Saturday, November 27, 2010

The Consequences of Lower Fertility Rate

One of the major challenges that modern world has to face is the reduction of fertility rate. Lower fertility rate leads to demographic imbalances. Demographic pressure on public finance will be enormous since the share of population above the age of 65 is expected to rise rapidly. Western world is undergoing a massive aging of the population. In the 20th and 21sth century, birth rates in Western countries have fallen considerably. Consequently, the share of population 65+ and old-age dependency ratio have increased extensively.

One of the most notable consequences of aging population is an enormous pressure on the long term sustainability of entitlement spending. If public pension and health care systems will not adjust to changes in fertility rate and labor market entry and exit age, an ageing population might easely undermine the ability of public finance to cope with the burden of old-age dependency.

The economic pressure of ageing population will inevitably require the adjustment of tax and spending policies. A growing share of dependent population implies that tax burden disporportionately falls on the working population. The growth of net financial liabilities and current effective tax burden strongly distorts labor supply decisions. Higher implicit tax rate during the working age might easily reduce the fertility rate and keep replacement rates below the demographic equilibrium level. Higher tax burden would then reduce the incentives for having children since the loss of consumption in the working age would stream into prospective periods. In addition, Western countries will have to tackle the issue of early retirement. Empirical evidence suggests that early retirement costs Western countries from 5 percent to 10 percent of the GDP each year.

The growing share of population 65+ leads to changing political landscape. Pension spending would be difficult to reverse if age-dependent population represented a significant share of the voting body. This might trigger the incidence of pensioners' parties in national parliaments which could substantially halt the prospects of pension reform. In any case, age-dependent population would be able to subordinate the preferences of political parties. That would diminsh any plausible possibility of a much needed pension reform.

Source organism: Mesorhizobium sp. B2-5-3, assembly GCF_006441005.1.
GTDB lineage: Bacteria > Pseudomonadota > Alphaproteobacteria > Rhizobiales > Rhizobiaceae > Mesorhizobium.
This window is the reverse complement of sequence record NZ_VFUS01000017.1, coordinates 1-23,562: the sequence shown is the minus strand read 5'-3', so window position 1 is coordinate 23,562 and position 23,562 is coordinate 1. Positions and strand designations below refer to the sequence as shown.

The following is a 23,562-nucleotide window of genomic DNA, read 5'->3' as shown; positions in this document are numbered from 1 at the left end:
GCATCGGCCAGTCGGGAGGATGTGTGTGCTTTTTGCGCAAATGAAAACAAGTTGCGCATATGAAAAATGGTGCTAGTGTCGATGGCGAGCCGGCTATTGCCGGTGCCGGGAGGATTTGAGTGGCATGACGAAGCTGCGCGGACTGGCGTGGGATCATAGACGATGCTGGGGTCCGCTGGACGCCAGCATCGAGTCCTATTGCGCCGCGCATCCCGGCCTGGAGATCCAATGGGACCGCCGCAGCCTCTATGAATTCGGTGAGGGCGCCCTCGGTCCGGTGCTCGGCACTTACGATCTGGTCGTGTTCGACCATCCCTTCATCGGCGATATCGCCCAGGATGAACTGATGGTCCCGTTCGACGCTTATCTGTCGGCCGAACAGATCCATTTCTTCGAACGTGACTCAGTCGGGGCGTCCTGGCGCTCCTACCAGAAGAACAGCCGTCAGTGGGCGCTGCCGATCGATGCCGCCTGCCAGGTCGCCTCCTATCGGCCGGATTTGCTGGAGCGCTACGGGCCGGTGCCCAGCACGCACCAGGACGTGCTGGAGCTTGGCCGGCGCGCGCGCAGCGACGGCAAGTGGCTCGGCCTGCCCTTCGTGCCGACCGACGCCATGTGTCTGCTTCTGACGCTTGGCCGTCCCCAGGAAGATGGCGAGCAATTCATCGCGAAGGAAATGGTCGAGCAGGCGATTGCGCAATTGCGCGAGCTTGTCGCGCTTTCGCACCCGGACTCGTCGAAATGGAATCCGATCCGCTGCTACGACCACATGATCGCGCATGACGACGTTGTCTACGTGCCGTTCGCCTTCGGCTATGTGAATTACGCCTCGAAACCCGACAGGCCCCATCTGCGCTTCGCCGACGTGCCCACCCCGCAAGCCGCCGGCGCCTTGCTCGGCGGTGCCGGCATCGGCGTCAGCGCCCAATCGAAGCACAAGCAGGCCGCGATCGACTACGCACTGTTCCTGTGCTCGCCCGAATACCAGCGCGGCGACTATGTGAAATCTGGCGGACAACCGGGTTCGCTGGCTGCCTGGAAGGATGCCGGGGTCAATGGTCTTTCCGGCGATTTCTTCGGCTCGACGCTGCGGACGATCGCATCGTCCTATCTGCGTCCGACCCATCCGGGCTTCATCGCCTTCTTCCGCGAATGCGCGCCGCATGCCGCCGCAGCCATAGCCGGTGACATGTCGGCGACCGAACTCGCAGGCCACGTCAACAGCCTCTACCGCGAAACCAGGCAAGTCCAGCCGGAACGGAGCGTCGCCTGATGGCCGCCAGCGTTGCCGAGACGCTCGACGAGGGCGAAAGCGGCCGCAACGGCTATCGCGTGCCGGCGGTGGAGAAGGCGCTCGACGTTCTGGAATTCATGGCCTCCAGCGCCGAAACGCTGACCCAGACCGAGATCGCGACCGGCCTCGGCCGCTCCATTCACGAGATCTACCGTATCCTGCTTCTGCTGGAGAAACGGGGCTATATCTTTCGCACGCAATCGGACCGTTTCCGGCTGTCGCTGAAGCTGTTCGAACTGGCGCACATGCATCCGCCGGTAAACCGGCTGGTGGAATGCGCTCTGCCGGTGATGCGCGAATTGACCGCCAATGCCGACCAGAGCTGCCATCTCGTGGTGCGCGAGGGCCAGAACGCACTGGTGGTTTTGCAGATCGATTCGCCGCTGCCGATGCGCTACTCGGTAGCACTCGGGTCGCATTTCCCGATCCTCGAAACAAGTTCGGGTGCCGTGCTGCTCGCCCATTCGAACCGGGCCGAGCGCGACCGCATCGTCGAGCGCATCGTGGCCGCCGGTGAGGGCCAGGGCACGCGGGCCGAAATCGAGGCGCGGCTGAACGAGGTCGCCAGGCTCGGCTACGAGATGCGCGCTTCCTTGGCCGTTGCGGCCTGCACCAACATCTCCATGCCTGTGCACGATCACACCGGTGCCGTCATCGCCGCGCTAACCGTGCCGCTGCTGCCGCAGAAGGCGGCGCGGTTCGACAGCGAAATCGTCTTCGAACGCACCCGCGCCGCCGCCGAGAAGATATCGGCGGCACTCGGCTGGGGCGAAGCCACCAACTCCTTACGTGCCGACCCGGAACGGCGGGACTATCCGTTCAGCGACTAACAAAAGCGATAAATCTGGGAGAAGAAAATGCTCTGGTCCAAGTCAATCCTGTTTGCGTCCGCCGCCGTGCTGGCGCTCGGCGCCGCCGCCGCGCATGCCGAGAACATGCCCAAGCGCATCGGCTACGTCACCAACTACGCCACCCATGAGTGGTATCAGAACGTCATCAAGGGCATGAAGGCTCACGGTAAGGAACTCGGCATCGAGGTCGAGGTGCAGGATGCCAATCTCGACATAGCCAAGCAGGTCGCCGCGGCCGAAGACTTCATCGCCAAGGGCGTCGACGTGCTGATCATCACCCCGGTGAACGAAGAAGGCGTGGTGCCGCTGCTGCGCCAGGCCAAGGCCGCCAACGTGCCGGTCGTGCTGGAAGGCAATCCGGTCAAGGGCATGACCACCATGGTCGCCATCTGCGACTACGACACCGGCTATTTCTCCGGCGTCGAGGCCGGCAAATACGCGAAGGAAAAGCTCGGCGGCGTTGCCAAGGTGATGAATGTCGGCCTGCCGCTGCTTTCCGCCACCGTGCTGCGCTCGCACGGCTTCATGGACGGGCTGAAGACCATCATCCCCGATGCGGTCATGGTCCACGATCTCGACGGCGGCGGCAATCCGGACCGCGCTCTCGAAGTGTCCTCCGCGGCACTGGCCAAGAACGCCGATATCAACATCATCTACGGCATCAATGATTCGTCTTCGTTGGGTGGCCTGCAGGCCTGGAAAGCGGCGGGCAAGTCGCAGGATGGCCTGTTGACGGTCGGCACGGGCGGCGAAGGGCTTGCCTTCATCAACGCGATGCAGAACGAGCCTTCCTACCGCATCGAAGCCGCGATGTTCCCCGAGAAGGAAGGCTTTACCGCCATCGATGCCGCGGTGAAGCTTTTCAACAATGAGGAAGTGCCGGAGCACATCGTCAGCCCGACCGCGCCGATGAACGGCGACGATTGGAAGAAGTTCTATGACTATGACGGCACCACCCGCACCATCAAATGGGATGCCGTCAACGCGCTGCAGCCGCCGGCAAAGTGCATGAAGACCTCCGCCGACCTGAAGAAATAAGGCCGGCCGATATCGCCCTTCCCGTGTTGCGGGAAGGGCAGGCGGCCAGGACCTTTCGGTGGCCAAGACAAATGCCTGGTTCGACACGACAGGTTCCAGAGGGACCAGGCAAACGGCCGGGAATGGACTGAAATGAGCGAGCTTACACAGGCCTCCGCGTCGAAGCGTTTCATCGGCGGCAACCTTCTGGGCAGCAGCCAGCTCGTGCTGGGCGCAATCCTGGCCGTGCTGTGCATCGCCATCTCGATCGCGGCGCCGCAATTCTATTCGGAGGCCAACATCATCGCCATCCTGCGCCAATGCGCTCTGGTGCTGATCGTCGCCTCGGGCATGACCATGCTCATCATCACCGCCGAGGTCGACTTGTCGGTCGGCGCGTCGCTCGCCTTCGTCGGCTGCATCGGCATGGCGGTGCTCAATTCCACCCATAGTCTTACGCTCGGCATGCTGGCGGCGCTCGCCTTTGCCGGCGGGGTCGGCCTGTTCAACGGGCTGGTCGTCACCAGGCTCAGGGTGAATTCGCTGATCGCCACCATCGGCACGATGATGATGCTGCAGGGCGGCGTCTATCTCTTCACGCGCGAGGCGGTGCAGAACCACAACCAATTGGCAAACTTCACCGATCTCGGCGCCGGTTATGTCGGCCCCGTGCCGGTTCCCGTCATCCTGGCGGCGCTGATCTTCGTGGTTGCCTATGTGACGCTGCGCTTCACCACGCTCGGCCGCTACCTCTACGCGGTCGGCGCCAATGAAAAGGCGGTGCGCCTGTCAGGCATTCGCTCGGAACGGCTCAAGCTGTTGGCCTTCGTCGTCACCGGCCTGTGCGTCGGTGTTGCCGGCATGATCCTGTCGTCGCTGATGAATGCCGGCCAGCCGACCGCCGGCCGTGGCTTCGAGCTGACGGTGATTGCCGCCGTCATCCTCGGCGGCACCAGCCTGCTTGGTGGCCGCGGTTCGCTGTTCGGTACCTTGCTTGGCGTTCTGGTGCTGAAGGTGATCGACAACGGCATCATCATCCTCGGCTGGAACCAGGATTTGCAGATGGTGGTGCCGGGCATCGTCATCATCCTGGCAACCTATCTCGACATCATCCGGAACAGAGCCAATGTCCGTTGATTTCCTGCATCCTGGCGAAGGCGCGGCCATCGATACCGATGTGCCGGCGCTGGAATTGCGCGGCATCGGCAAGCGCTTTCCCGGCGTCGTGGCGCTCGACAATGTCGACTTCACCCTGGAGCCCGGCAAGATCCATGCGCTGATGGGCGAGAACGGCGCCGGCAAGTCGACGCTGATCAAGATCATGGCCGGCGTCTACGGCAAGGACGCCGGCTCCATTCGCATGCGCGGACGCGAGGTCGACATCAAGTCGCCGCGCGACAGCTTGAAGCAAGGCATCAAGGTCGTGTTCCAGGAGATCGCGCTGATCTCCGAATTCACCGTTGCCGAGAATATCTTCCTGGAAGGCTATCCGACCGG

Tuesday, November 23, 2010

Unemployment rate and economic freedom

Does increasing economic freedom raise the unemployment rate? To answer the question, I collected data on the unemployment rate and Index of Economic Freedom in 2010. I randomly chose 26 countries from various income groups. In the sample are Hong Kong, New Zealand, Switzerland, Australia, Canada, U.S., Denmark, Chile, UK, Netherlands, Spain, Norway, Mexico, France, Turkey, Italy, Tunisia, Brazil, India, Indonesia, China, Russia, Syria, Bolivia, Venezuela and Zimbabwe. Based on the sample data, I estimated the rate of unemployment as a function of economic freedom as measured by the Heritage Foundation.

As it can be seen from the graph, economic freedom does affect the unemployment rate. In fact, the influence of economic freedom accounts for almost 37 percent of the variation in the unemployment rate. Partial regression coefficient suggests that a 1 point increase in the Index of Economic Freedom would reduce the rate of unemployment rate by 0.1452 percentage point. The coefficient is highly significant with p-value equal to 0.001. Thus, one could hardly blame greater economic freedom and labor market deregulation for the rise of the unemployment rate.

Economic Freedom and Unemployment Rate
Source: Index of Economic Freedom, 2010.